More From The Brains.

I happened across an awesome post from the wonderful horror art site Monster Brains this week. Check out these covers from their "Hideous Rampage Of The Grotesque VHS Box Art!!!"

For the full post, click here.

Sharks In Weird Places.

The trailer for David R. Ellis' Shark Night 3D dropped a few days ago.

Sharks in a lake?! Okay, I guess I'll buy that. Then, just a day or two later, things got even more ridiculous when the trailer for Bait 3D hit the Web.

Sharks in a grocery store??? It seems like horror is all about nature's perfect killing machine right now - with Andrew Traucki's excellent thriller The Reef also being released on DVD in July - and me being a glutton for punishment, am all over it.

Hometown Bloggers Roundup.

My Toronto peeps have been busy over the last few weeks. Schwartz is back to doing regular posts over at Cartoon and Horror. This included some pics from his trip to the old warehouse & graveyard locations from 1985's Return of the Living Dead and a gallery of fantastic art from David Hartman.

After having survived last weekend's Rapture fail, Serena Whitney offered up some tips on how the inevitable zombie apocalypse may actually help your love life.

"Remember the times you were constantly ridiculed by your classmates in High School? During the Zombie Apocalypse, all those painful memories that haunted you will disappear when you are able to finally outrank the so-called buff men that didn’t have enough sense to stock up on guns, wood and canned foods. Women will see you as the 'Alpha male' instead of the 'eternal dork' you were once referred to as."

For the full article, click here.

Lastly, Fangoria scribe Lianne Spiderbaby's podcast Fright Bytes is still chugging along. The most recent episode featured a review of Insidious and an interview with director James Wan. Here it is below.

Friday, May 27, 2011

It Fo’ Real, Bruv. Trust.

Director Joe Cornish’s alien invasion comedy Attack the Block made a splash at SXSW last March, picking up the Midnight Audience Award. It was then immediately snapped up by Sony, and released in the UK a few weeks ago. On Wednesday, with its North American release uncertain, it was screened in select cities, including Toronto.

A group of delinquents fight to defend their South London neighbourhood from an alien invasion.

Attack the Block was a really fun time. It would be hard not to compare it to the works of Edgar Wright – who coincidentally has an executive producer’s credit on the film – as it has a similar mix of genres. And like Wright, Cornish is also not afraid to sprinkle in the splatter with his comedic riffs. However, he goes beyond just aping his contemporaries, as the film is technically sound, as well. I think what stood out to me the most though, was the score by Steven Price. It wonderfully punctuates the film with high-energy compositions that pump things up from the get go.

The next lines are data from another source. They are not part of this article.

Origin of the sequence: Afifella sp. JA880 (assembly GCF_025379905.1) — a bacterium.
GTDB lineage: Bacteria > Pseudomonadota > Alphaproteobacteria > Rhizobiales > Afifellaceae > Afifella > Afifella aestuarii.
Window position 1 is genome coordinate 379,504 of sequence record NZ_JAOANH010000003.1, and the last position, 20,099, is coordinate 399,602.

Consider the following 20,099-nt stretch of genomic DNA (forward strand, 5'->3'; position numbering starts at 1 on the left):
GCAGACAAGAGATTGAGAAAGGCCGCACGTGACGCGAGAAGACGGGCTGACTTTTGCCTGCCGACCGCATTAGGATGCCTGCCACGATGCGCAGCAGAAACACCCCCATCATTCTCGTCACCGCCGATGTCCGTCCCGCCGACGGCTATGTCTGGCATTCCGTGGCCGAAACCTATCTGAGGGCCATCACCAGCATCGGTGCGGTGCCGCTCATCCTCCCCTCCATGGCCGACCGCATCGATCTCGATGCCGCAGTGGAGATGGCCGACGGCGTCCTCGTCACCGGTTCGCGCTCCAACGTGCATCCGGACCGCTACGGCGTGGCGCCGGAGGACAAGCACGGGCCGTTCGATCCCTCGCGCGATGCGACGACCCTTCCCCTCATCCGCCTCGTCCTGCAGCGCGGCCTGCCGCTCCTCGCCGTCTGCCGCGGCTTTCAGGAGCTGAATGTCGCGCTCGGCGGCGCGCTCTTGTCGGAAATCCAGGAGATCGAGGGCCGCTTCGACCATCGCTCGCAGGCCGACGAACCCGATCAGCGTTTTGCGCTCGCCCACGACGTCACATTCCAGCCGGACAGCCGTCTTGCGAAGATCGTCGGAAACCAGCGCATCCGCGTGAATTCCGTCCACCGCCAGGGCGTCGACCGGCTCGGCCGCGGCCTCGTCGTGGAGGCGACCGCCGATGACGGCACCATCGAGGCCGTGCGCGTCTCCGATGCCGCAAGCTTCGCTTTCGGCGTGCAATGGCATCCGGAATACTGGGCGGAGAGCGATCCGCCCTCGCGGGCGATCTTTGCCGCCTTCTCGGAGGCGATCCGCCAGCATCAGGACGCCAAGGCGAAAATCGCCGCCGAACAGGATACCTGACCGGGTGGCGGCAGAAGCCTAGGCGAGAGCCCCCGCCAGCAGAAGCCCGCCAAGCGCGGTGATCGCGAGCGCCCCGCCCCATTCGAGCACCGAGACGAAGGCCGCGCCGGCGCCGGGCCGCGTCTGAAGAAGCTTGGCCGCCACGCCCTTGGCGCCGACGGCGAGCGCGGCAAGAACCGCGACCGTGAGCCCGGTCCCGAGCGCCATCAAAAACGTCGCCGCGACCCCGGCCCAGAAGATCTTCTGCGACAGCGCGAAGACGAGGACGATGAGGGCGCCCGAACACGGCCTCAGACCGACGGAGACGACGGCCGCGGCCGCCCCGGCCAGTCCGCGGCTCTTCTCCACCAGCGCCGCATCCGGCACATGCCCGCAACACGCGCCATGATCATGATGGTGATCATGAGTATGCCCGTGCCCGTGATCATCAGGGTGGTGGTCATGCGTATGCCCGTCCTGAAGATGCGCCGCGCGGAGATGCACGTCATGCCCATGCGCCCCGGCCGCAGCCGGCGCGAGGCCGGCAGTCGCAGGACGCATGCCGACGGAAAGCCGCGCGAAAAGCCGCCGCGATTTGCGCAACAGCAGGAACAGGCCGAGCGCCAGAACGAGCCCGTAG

Attack the Block is populated with great young talent, most prominently John Boyega and Alex Esmail as Moses and Pest, respectively. The interactions between the gang of teens made for several laugh-out-loud moments, which, thankfully, weren’t all in the trailer. The instantly recognizable and always hilarious Nick Frost also appears in a supporting role. Another highlight for me, and what I think made the movie a success, were the creatures. The designs were really cool and the choice to have them be jet black – save for their fluorescent green jaws – was inspired. It helped the CG considerably, as the solid palette alleviated the blurring you often get when animating textured objects.

So, as I mentioned at the top, there is currently no North American release date for Attack the Block. My only theory as to Sony’s reluctance is the thick London dialect spoken within. Now, while I didn’t catch everything, I was always able to get the gist of what was being said. It certainly didn’t take anything away from my enjoyment, that’s for sure. But, then again, Sony isn’t worried about me. They’re clearly focused on “general” audiences, for they can be finicky lot that won’t read subtitles and reject black & white.

All I know is that depriving people of Attack the Block would be a shame. It is a highly entertaining flick that is well worth supporting and could very well be Britain’s equivalent to Super 8.

Thursday, May 26, 2011

United They Stand!

This week's home video distributor intro is United Home Video.

Even if you don't remember the logo, I guarantee you saw some of their offerings back in the day. United and their partner company VCI (which is still in business today) were responsible for unleashing hundreds of genre titles out into the world. This included such colourful titles as The Boogens, Midnight Movie Massacre, Terror at Tenkiller, Fiend and the title the intro above was pulled from...

And though they weren't the first (Western World Video's Sledgehammer has that disctinction), United even released a few shot-on-video horror flicks, such as Blood Cult and The Ripper.

Tuesday, May 24, 2011

A Mother Only A Son Could Love.

The eighties bore witness to hundreds, nay, thousands of horror flicks. No matter how misspent your youth was, there's just no way to have seen them all. There's always gaps in the catalogue. Charlie Kaufman's 1980 backwoods horror effort Mother's Day is one of those titles for me. Fortunately, this month's Rue Morgue Cinemacabre screening was...